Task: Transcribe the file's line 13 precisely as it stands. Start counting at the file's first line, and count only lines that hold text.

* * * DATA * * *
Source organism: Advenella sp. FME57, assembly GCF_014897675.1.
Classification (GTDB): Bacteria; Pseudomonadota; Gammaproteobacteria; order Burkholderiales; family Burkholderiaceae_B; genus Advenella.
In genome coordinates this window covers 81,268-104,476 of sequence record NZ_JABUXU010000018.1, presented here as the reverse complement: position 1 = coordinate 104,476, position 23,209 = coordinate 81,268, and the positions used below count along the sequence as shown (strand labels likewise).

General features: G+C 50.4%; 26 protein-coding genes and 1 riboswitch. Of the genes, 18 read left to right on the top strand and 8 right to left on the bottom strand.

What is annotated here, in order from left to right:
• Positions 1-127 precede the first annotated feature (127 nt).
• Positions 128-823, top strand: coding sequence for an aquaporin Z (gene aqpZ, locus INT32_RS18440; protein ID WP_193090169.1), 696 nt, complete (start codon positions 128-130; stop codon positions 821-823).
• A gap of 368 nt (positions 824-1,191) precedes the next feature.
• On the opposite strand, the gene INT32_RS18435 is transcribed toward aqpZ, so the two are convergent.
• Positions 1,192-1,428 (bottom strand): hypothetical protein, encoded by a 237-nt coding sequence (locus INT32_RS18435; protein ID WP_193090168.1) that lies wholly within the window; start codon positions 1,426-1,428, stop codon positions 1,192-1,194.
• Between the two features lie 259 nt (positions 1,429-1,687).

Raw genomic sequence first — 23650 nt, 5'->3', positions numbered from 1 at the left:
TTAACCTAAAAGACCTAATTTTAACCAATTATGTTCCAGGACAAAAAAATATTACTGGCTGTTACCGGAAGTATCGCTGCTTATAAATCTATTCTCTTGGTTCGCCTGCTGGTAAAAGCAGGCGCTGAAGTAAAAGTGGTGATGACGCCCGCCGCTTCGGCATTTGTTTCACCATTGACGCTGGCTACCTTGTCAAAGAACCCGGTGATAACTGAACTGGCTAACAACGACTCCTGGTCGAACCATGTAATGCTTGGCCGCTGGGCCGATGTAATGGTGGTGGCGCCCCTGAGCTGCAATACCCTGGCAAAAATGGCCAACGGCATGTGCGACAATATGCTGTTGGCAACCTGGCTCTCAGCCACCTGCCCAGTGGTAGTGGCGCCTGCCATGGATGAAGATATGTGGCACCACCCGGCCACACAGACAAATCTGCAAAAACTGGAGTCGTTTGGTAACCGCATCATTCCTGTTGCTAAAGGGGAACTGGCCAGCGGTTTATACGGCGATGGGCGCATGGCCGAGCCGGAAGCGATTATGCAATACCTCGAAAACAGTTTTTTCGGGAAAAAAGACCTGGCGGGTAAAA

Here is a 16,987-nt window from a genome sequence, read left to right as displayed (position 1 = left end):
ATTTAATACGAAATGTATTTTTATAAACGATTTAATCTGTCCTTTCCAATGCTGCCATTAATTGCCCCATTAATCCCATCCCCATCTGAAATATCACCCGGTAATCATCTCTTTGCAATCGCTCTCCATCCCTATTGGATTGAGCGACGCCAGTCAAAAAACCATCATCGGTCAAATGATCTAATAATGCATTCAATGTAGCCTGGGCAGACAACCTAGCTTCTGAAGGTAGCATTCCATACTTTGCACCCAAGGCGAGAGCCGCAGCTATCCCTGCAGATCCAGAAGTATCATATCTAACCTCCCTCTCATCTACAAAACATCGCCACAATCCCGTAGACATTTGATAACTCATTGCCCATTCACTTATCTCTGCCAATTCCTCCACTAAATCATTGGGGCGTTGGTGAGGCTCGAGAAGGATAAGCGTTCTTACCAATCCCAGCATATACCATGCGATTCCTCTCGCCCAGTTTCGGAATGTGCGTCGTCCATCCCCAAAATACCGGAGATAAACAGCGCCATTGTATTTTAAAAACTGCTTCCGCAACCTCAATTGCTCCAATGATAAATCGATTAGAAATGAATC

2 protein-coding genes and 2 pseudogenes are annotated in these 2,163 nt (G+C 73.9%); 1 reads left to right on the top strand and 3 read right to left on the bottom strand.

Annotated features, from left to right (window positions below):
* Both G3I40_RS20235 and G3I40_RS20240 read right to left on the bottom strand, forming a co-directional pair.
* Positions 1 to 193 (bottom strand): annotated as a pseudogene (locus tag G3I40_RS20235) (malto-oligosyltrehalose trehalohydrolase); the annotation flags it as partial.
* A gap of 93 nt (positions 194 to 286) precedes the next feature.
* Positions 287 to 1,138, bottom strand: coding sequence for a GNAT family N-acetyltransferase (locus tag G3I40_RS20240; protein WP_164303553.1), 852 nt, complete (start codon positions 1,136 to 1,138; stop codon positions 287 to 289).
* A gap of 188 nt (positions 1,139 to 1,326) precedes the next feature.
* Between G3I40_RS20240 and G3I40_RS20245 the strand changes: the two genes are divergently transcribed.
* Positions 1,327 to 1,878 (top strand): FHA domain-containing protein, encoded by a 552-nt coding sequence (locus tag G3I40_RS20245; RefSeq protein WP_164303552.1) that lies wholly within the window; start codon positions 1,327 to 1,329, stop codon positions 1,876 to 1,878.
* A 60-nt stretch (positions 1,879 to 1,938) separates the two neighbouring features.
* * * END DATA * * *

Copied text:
TTAACCTAAAAGACCTAATTTTAACCAATTATGTTCCAGGACAAAAAAATATTACTGGCTGTTACCGGAAGTATCGCTGCTTATAAATCTATTCTCTTGGTTCGCCTGCTGGTAAAAGCAGGCGCTGAAGTAAAAGTGGTGATGACGCCCGCCGCTTCGGCATTTGTTTCACCATTGACGCTGGCTACCTTGTCAAAGAACCCGGTGATAACTGAACTGGCTAACAACGACTCCTGGTCGAACCATGTAATGCTTGGCCGCTGGGCCGATGTAATGGTGGTGGCGCCCCTGAGCTGCAATACCCTGGCAAAAATGGCCAACGGCATGTGCGACAATATGCTGTTGGCAACCTGGCTCTCAGCCACCTGCCCAGTGGTAGTGGCGCCTGCCATGGATGAAGATATGTGGCACCACCCGGCCACACAGACAAATCTGCAAAAACTGGAGTCGTTTGGTAACCGCATCATTCCTGTTGCTAAAGGGGAACTGGCCAGCGGTTTATACGGCGATGGGCGCATGGCCGAGCCGGAAGCGATTATGCAATACCTCGAAAACAGTTTTTTCGGGAAAAAAGACCTGGCGGGTAAAA